It’s time to Break It Down!
(Revised from Break It Down – 12/21/11 and 12/24/12)
Merry Christmas to you! I know some of you are caught up in the whole “We Are The (Secular) World” trip; thus you substitute Holiday for Christmas in seasonal greetings. Of course, those innately curious enough to conduct the requisite etymological research know that the root derivation of holiday is “Holy Day;” but I digress; that is fodder for another day.
By now, many of you should have already begun your well planned and no doubt, richly deserved hiatus from work. You have finished your shopping and taken care of all the major errands that accompany preparing for the Big Day. Perhaps all that remains is packing and/or traveling; maybe that throw-down cooking marathon that precedes the arrival of the family, friends, and guests whom you will host over the coming week.
As is my custom, I will not use this Christmas Season Post, if you will allow me to call it that, to challenge you to sort the facts, be they esoteric or mundane. No, this is your time to take advantage of the opportunity to hang out with your guests, or to be a guest, and enjoy the hospitality of friends and family.
In the true spirit of keeping it simple for both you and me, I am, as the Title suggests, reprising a previous post. In fact, not just any previous post, not even just any prior Christmas Post. I am, essentially re-posting my entry from last Christmas and the one that preceded it.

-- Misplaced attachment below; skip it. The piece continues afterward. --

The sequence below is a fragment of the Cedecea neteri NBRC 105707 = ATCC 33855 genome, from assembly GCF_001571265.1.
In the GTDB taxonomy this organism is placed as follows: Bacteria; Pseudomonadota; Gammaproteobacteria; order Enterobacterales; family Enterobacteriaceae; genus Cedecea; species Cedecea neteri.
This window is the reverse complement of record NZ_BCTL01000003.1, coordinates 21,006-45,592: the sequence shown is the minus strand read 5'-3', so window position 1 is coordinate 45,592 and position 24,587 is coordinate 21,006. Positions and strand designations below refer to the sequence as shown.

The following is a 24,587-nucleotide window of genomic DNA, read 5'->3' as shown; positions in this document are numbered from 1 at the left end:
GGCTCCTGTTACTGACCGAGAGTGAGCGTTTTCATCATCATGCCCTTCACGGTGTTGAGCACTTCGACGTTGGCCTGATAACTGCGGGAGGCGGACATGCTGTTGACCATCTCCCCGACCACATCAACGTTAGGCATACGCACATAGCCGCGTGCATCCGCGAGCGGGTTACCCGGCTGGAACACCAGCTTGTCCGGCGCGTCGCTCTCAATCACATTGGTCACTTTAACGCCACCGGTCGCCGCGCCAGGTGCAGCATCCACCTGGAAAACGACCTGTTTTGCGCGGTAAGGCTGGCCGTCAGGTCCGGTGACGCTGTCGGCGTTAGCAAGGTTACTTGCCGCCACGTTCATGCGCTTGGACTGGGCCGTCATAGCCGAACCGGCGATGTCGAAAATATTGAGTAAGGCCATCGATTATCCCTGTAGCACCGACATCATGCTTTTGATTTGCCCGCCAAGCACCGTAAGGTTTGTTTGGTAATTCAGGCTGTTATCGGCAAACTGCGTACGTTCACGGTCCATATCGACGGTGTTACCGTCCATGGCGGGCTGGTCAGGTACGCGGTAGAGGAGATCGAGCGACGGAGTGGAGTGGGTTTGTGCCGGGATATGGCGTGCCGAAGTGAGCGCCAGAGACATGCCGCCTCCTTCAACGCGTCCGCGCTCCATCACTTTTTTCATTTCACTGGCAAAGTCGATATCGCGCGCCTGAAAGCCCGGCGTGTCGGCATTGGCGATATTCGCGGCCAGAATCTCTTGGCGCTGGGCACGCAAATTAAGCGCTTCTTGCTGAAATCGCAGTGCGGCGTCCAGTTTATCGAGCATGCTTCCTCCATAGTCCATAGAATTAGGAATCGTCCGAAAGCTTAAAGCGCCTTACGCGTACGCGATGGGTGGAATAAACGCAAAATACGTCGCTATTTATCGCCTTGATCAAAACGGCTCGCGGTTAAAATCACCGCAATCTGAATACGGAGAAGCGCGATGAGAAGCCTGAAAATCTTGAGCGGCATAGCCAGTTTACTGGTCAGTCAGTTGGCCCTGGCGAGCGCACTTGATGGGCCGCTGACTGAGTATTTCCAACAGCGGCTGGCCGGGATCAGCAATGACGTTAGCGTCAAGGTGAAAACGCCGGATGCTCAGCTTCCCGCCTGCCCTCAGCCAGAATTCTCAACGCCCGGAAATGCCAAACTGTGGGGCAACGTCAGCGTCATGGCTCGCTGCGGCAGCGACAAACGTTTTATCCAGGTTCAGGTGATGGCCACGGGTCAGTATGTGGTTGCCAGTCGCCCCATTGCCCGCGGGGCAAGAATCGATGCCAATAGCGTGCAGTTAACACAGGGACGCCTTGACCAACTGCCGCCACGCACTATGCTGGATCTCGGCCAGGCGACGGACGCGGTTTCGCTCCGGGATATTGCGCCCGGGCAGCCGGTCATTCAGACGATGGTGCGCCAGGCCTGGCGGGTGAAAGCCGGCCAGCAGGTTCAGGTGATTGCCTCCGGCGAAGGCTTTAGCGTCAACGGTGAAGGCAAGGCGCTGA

The English playwright and poet, William Congreve, in the opening line of his 1697 Play entitled “The Mourning Bride,” asserted, “Music has Charms to soothe a savage Breast, To soften rocks, or bend a knotted Oak.” I think Congreve was on to something. If indeed music is capable of enabling us to overcome our basest instincts, and in so doing, ennoble us to pursue our finer impulses, then indeed, we should take more opportunities to render ourselves captivated by its magical spell. (By the way, it really is breast…not beast; caught you thinking, didn’t I?)
So, I identified and pulled together an assortment of my favorite Christmas Standards. This year, I am again offering the same artistic olio for your reading, viewing, and listening pleasure. Below, you will find bios for the 14 artists, the 13 YouTube video interpretations, and the 12 songs listed and included in the form of a Yuletide e-concert. The information and links below tell the essence of the story; but there are a few points I wish to amplify for your consideration.
The number in parenthesis after each artist’s name is his or her current age, or the age at which the artist died, in the cases of James Brown, Eartha Kitt, John Coltrane, Nat King Cole, and Donny Hathaway. Each artist, song and interpretation is special in its own right.
The legendary Godfather of Soul, as James Brown became known, died on Christmas Day (2006, aged 73), as did Eartha Kitt (2008, aged 81), whom shall ever remain, to many of us, the incomparably personified Catwoman. There was both a surreal sadness and a resolute completeness associated with them ending their respective earthly journeys on Christmas Day, two years apart. Both artists were born in South Carolina; Brown in Barnwell, and Kitt, in North. Brown was renowned for his energetic performances, which earned him another of his many titles, “Hardest working man in show business.” His rendition of “Merry Christmas Baby” was a reminder that he had earned his chops the hard way, and that he was much more than flash and dash. Kitt’s “Santa Baby” is on my list, not only because it is a classic; it is, but also because like me, it was born in 1953. I’d like to think we both (the song and I) have held up well.